The devices won’t be allowed aboard passenger or cargo aircraft even if they’ve been shut off, the Pipeline and Hazardous Materials Safety Administration and the Federal Aviation Administration announced Friday. Flight restrictions will be extended to each of the 1.9 million Galaxy Note 7s sold in the US starting at noon New York time on Saturday.
“We recognize that banning these phones from airlines will inconvenience some passengers, but the safety of all those aboard an aircraft must take priority,” US Transportation Secretary Anthony Foxx said in a statement. “We are taking this additional step because even one fire incident in flight poses a high risk of severe personal injury and puts many lives at risk.”
Samsung on Tuesday said it was halting production and sales of the device following the latest spate of smoke, overheating and fire incidents in what was supposed to be a version that replaced a faulty lithium-ion battery with a safe one. The company estimates the crisis will cost it $5.3 billion in profits.
The government urged passengers not to side-step the order. “Passengers who attempt to evade the ban by packing their phone in checked luggage are increasing the risk of a catastrophic incident,” the DOT said in a release. “Anyone violating the ban may be subject to criminal prosecution in addition to fines.”
People in the midst of travel who have the phones were urged by the government to contact Samsung or their wireless carrier “immediately” to arrange for a replacement phone.
The government now considers the Galaxy Note 7s “forbidden hazardous material” under US law. Anyone observed with one of the phones will be prohibited from boarding an aircraft, the release said.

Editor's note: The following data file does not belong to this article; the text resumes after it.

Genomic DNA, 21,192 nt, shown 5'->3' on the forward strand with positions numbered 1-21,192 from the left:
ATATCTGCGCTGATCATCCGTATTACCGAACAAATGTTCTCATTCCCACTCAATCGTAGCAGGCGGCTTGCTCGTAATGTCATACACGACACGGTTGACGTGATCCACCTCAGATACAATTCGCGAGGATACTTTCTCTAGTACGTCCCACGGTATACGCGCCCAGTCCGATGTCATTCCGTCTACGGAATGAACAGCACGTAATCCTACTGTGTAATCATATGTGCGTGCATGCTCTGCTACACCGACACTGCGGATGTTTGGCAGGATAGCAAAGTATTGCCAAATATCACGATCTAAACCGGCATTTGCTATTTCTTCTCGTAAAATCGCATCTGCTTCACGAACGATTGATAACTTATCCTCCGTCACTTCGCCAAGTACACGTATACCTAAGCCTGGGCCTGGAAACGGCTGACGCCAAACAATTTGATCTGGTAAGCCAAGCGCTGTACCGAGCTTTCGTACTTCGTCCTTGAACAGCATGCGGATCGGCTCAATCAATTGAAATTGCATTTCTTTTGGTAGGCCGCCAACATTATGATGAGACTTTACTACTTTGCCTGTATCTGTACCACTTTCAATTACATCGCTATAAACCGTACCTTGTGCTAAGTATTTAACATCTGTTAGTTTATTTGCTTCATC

Airlines and an industry trade group were notified of the impending ban by the FAA on Friday.
Samsung is working with US officials and airlines to notify owners of the phone about the emergency order, SungIn Cho, a spokeswoman for Samsung Electronics America, said in an e-mail.
“We have encouraged airlines to issue similar communications directly to their passengers,” Cho said. “We realize this is an inconvenience but your safety has to remain our top priority.”
The action by aviation regulators follows the Consumer Product Safety Commission’s announcement on Thursday it was almost doubling the number of Galaxy Note 7 phones covered under a US government-sanctioned recall. The consumer agency has received 96 reports of overheating batteries in the US, including 23 since the first recall was announced on September 15.
At least 13 people reported being burned by the devices and in 47 cases there was damage to property, according to the consumer agency.